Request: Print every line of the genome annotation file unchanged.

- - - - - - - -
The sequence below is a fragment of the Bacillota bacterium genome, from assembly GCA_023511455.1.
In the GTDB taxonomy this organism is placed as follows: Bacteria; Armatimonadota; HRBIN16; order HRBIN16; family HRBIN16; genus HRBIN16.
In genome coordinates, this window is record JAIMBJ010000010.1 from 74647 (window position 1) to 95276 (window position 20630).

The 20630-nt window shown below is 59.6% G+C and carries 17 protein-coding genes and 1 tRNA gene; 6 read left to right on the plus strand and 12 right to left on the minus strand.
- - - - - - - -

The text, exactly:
The sequence below is a fragment of the Bacillota bacterium genome, from assembly GCA_023511455.1.
In the GTDB taxonomy this organism is placed as follows: Bacteria; Armatimonadota; HRBIN16; order HRBIN16; family HRBIN16; genus HRBIN16.
In genome coordinates, this window is record JAIMBJ010000010.1 from 74647 (window position 1) to 95276 (window position 20630).

The 20630-nt window shown below is 59.6% G+C and carries 17 protein-coding genes and 1 tRNA gene; 6 read left to right on the plus strand and 12 right to left on the minus strand.